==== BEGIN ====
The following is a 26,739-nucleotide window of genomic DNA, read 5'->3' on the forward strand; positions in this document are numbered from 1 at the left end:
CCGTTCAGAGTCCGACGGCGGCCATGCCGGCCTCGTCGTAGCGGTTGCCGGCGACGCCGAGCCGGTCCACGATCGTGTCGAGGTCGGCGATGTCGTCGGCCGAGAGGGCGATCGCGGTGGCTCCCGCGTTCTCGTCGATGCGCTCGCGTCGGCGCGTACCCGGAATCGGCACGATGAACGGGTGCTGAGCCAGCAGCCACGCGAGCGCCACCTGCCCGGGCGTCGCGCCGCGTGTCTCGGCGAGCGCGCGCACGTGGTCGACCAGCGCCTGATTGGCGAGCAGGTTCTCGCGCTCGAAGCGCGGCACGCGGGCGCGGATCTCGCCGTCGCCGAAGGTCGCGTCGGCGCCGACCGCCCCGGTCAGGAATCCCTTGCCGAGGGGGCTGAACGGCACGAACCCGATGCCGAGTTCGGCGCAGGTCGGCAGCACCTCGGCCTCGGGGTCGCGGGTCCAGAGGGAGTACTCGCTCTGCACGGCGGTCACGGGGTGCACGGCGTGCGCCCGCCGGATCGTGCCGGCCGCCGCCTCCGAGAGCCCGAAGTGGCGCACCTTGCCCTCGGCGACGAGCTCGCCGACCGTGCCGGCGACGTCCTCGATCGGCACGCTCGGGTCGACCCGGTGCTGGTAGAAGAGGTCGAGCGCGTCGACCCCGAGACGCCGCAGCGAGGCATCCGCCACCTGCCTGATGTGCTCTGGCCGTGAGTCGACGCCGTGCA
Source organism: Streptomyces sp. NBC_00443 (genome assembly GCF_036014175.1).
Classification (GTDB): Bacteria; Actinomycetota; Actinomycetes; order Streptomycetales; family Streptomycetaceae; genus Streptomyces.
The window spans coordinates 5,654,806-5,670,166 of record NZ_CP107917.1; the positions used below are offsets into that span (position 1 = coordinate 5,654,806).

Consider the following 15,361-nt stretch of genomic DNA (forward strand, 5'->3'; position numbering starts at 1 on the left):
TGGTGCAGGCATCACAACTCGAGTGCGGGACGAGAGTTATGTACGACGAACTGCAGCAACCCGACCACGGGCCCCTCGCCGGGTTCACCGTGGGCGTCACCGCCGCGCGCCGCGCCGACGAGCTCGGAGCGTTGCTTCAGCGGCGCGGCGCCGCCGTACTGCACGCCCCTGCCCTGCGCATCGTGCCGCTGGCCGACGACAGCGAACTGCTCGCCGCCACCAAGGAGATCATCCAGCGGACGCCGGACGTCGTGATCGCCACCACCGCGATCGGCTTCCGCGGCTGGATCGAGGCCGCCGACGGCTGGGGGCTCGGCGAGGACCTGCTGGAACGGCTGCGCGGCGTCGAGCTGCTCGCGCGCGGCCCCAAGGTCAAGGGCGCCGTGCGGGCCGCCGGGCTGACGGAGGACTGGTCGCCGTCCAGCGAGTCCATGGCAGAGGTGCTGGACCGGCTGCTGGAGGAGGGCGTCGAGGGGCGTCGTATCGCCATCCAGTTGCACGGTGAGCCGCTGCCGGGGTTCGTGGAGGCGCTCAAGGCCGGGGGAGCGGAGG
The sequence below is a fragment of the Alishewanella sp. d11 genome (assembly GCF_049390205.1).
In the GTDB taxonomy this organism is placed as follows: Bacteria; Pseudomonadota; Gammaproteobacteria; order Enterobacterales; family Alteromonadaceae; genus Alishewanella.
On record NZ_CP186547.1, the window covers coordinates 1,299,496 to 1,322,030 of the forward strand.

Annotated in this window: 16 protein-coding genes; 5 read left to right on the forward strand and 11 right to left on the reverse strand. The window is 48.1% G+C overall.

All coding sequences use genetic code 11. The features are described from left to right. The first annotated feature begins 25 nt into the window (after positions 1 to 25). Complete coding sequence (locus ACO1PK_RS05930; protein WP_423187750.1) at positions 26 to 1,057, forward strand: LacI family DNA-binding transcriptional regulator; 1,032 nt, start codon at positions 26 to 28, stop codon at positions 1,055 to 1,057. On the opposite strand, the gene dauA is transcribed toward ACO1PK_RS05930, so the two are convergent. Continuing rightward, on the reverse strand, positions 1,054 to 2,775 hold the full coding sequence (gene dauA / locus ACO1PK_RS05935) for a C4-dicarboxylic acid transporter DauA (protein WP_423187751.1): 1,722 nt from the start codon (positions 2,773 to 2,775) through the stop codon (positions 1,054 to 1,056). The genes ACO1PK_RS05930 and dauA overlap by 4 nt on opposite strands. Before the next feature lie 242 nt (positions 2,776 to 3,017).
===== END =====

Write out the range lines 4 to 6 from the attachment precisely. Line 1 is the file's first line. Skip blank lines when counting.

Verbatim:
Classification (GTDB): Bacteria; Actinomycetota; Actinomycetes; order Streptomycetales; family Streptomycetaceae; genus Streptomyces.
The window spans coordinates 5,654,806-5,670,166 of record NZ_CP107917.1; the positions used below are offsets into that span (position 1 = coordinate 5,654,806).

Consider the following 15,361-nt stretch of genomic DNA (forward strand, 5'->3'; position numbering starts at 1 on the left):